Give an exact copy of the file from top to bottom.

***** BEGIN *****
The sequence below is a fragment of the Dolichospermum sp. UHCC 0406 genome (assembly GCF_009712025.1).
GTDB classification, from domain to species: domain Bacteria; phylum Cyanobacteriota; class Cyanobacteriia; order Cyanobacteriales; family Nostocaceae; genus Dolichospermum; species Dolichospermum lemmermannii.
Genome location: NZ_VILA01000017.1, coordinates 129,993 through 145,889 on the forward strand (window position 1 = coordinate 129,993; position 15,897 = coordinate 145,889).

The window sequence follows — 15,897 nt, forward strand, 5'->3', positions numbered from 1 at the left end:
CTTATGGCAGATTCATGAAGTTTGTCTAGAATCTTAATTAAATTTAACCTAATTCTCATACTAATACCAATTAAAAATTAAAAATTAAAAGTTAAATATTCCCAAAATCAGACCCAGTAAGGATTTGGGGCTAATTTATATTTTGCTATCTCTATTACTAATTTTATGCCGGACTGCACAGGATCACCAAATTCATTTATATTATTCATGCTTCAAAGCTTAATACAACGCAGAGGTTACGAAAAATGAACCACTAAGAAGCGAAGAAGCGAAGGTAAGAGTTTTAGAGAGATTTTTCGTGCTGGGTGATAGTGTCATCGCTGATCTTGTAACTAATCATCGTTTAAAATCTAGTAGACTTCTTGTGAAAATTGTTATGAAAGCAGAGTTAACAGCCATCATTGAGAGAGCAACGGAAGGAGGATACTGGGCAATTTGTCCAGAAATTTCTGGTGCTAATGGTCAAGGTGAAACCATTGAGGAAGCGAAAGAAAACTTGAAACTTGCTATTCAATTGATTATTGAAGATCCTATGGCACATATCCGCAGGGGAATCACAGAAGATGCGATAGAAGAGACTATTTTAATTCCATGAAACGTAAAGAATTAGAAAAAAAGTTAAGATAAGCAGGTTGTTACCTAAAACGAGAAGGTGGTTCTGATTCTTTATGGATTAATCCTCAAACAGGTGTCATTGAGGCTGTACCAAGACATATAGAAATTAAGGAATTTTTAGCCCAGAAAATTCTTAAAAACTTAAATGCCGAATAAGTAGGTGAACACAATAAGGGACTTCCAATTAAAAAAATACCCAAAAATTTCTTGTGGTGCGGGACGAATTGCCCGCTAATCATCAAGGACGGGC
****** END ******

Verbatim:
The sequence below is a fragment of the Dolichospermum sp. UHCC 0406 genome (assembly GCF_009712025.1).
GTDB classification, from domain to species: domain Bacteria; phylum Cyanobacteriota; class Cyanobacteriia; order Cyanobacteriales; family Nostocaceae; genus Dolichospermum; species Dolichospermum lemmermannii.
Genome location: NZ_VILA01000017.1, coordinates 129,993 through 145,889 on the forward strand (window position 1 = coordinate 129,993; position 15,897 = coordinate 145,889).

The window sequence follows — 15,897 nt, forward strand, 5'->3', positions numbered from 1 at the left end:
CTTATGGCAGATTCATGAAGTTTGTCTAGAATCTTAATTAAATTTAACCTAATTCTCATACTAATACCAATTAAAAATTAAAAATTAAAAGTTAAATATTCCCAAAATCAGACCCAGTAAGGATTTGGGGCTAATTTATATTTTGCTATCTCTATTACTAATTTTATGCCGGACTGCACAGGATCACCAAATTCATTTATATTATTCATGCTTCAAAGCTTAATACAACGCAGAGGTTACGAAAAATGAACCACTAAGAAGCGAAGAAGCGAAGGTAAGAGTTTTAGAGAGATTTTTCGTGCTGGGTGATAGTGTCATCGCTGATCTTGTAACTAATCATCGTTTAAAATCTAGTAGACTTCTTGTGAAAATTGTTATGAAAGCAGAGTTAACAGCCATCATTGAGAGAGCAACGGAAGGAGGATACTGGGCAATTTGTCCAGAAATTTCTGGTGCTAATGGTCAAGGTGAAACCATTGAGGAAGCGAAAGAAAACTTGAAACTTGCTATTCAATTGATTATTGAAGATCCTATGGCACATATCCGCAGGGGAATCACAGAAGATGCGATAGAAGAGACTATTTTAATTCCATGAAACGTAAAGAATTAGAAAAAAAGTTAAGATAAGCAGGTTGTTACCTAAAACGAGAAGGTGGTTCTGATTCTTTATGGATTAATCCTCAAACAGGTGTCATTGAGGCTGTACCAAGACATATAGAAATTAAGGAATTTTTAGCCCAGAAAATTCTTAAAAACTTAAATGCCGAATAAGTAGGTGAACACAATAAGGGACTTCCAATTAAAAAAATACCCAAAAATTTCTTGTGGTGCGGGACGAATTGCCCGCTAATCATCAAGGACGGGC